How many erotic science fiction romances have you written? What’s the average length of your books? I am up to eleven science fiction romances ranging from about 25 thousand words to over 50. What can I say, I am prolific lol.

You have three erotic sci-fi romance series: the Abduction series, the Alien Mate series, and Cyborgs: More Than Machines. Are they best read in order (and if so, why) or do the stories stand alone? While each of the stories can be read as a stand alone, for full world immersion and to grasp the random reference to pervious characters or events, I would recommend reading them in order. Not to mention they’re all lots of fun J

ARAMUS, book four of your Cyborgs: More Than Machines series, is your most recent offering. What kind of erotic and romance fantasy can readers expect from this story?

My cyborg stories, while containing hints of the humor I’m well known for, also have a darker edge. The cyborgs went through horrific abuse at the hands of human and aren’t very forgiving about it. They struggle against their humanity and their emotions, especially Aramus. It takes the meeting of the right woman to show them love can be a strength and a possibility for these men who are also part machine. Aramus is probably the book that best sums up the emotional struggle and journey. Wiping out humanity is his number one objective—until he meets her. Aramus has no patience or sympathy for the excuses humanity uses to hunt cyborgs down and eradicate them. He’s put up with too much at their hands to ever forgive and forget. But all that changes when he rescues a fragile human doctor who refuses to see him as a machine. She teaches him that perhaps not all emotions are a weakness and that love can make even a cynical cyborg like him stronger. And for those who’d mock his change of view or threaten his female? Go ahead. His iron knuckles could use some exercise. The Cyborgs: More Than Machines books can be read as stand alone stories, however, for total reader enjoyment it is recommended you read them in order. C791 - Book 1 F814 - Book 2 B785 - Book 3 Aramus - Book 4 Seth - Book 5

In your bio, you state that many of your heroines are women of curves. Please share a few of your relevant SFR titles. What is it about curvy heroines that appeal to you?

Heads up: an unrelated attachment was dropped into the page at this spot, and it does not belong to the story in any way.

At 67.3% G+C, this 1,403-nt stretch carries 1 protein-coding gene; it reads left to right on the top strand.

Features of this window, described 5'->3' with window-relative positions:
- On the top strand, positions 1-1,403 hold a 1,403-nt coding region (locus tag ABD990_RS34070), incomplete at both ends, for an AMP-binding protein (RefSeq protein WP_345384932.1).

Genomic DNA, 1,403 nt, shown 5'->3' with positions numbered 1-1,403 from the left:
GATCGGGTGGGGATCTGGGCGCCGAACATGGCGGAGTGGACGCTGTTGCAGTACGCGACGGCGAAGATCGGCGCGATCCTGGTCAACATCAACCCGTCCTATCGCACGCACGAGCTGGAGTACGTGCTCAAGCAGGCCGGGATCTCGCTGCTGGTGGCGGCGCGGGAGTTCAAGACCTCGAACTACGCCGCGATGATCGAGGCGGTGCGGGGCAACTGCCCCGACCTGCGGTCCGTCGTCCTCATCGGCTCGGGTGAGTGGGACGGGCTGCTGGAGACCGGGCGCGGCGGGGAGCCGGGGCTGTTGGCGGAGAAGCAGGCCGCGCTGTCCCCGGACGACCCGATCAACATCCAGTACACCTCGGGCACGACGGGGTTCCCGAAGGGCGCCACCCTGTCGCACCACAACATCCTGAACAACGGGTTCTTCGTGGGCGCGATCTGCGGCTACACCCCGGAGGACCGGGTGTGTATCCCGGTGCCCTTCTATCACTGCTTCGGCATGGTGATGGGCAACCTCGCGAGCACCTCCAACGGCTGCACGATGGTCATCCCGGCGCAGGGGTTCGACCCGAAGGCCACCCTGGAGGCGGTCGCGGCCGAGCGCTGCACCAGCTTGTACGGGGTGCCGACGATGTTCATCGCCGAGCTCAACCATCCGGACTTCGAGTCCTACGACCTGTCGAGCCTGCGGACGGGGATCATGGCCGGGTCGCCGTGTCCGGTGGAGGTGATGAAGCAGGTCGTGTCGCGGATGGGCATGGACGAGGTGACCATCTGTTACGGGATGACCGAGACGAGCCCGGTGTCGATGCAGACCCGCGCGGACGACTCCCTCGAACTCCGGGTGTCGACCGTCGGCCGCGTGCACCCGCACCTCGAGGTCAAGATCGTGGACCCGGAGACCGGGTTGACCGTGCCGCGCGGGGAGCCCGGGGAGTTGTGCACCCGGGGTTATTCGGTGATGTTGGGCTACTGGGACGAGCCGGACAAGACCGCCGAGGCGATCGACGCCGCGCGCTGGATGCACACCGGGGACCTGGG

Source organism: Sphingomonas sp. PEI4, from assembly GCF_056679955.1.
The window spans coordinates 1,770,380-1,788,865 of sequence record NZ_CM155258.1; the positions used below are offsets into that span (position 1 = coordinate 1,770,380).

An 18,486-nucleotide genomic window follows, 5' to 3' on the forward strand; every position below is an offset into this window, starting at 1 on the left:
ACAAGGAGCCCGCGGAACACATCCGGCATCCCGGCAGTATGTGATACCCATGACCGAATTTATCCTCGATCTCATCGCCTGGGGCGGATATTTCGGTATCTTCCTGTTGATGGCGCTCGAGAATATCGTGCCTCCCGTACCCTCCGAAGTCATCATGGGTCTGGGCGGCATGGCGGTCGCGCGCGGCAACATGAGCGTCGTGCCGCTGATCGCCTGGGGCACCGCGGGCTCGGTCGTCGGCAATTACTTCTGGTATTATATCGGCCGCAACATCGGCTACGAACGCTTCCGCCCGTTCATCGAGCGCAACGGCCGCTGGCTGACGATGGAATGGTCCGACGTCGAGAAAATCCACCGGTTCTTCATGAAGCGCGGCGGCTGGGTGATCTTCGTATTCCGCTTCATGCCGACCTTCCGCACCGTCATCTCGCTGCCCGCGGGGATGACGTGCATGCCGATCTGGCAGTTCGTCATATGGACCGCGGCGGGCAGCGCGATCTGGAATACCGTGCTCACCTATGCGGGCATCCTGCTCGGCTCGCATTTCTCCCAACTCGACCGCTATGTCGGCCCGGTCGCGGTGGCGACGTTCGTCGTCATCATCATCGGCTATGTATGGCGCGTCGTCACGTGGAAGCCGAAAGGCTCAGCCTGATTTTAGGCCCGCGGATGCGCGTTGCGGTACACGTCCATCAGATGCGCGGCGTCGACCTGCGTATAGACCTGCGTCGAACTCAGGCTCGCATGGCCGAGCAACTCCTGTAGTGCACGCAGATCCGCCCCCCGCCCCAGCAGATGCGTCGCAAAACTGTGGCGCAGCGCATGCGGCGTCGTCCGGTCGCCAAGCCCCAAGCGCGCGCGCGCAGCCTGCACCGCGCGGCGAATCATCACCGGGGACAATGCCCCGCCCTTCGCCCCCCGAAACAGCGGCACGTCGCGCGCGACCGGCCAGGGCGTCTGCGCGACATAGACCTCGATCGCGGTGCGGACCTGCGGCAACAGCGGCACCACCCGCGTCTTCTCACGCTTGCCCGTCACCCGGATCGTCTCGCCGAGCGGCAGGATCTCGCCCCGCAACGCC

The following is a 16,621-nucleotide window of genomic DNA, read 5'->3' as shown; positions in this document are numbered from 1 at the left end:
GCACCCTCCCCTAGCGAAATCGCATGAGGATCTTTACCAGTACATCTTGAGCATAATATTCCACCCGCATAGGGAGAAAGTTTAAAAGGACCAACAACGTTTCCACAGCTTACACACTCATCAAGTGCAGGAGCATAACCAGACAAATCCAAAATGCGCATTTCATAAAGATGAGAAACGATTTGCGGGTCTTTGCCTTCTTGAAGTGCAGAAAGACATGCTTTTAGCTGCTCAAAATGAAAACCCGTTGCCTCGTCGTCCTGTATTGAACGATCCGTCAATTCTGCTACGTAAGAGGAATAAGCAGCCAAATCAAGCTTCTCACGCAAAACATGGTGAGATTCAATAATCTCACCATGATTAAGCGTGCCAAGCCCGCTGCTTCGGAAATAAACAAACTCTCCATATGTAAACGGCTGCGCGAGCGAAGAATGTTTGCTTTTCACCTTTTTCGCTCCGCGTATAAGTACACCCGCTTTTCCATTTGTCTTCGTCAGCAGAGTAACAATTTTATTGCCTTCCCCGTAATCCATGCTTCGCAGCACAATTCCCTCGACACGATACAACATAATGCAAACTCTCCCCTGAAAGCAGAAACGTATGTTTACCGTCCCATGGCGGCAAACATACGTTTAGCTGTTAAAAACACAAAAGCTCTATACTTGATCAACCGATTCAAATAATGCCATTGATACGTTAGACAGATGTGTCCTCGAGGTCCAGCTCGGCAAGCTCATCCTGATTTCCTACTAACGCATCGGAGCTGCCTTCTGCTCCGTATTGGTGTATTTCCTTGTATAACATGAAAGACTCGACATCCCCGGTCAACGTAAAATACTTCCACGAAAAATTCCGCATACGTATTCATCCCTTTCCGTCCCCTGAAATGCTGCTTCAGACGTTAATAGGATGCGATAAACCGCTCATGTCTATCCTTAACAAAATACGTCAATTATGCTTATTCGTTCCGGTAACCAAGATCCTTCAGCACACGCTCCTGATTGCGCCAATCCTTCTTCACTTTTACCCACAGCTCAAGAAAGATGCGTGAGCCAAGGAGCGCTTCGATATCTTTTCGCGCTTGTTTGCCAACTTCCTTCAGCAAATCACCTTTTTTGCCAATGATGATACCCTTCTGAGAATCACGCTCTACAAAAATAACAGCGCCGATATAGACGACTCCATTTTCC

Actually, most of my heroines are ladies with a bit of cushion. Being a larger sized girl, I wanted to write about heroines I could relate to. Girls with healthy appetites and in most cases, a positive body image. In


the cases where the heroine struggles with her weight, I make sure that the hero shows her that he loves her as she is. And in the case of Alien Mate, thinks she’s hotter because of her extra pounds ;D

What’s your favorite fictional science fiction gadget?

The translator. Seems like such a simple thing, but can you image a world, or a society where language isn’t a barrier?

Please describe a few of your favorite cyborg/alien characters from books, film, or television.

It’s not so much characters as whole series, like Star Trek, especially the Next Generation—I miss Jean-Luc! Star Wars, Battlestar Galatica…I totally love anything sci fi related.

What else can readers look forward to from you in terms of science fiction romance?

I am currently hard at work on Seth, the fifth story in my cyborgs series. His is an interesting tale because we’re going to really get a look at the origins of the cyborgs. Lots of surprises coming in this one. I am also toying with an idea for a new Alien Abduction book—my purple guys are addictive. And, I’ve had on the shelf for a while now, a new book partially started about a race of aliens who meet a wormhole and a human. So many stories, so few hands! Lol. Veronica Scott interviews SFRQ!

Veronica Scott: What attracted you to the idea of starting a magazine?

Kaz: Firstly, we’re not the first SFR magazine that’s ever existed, but the time seemed right to launch one. With even traditional publishers open to SFR submissions, we felt like we were on the cusp of something big, and we wanted to help that along by creating something that brought authors and readers of SFR together.

How did the three of you came together to work on it?

Kaz: We had various, informal dealings with each before. I think that’s a good way to judge team “fitness” because nobody was trying to impress someone else. As a result, we had implicit trust in each other before we began working with each other.

What is your target audience?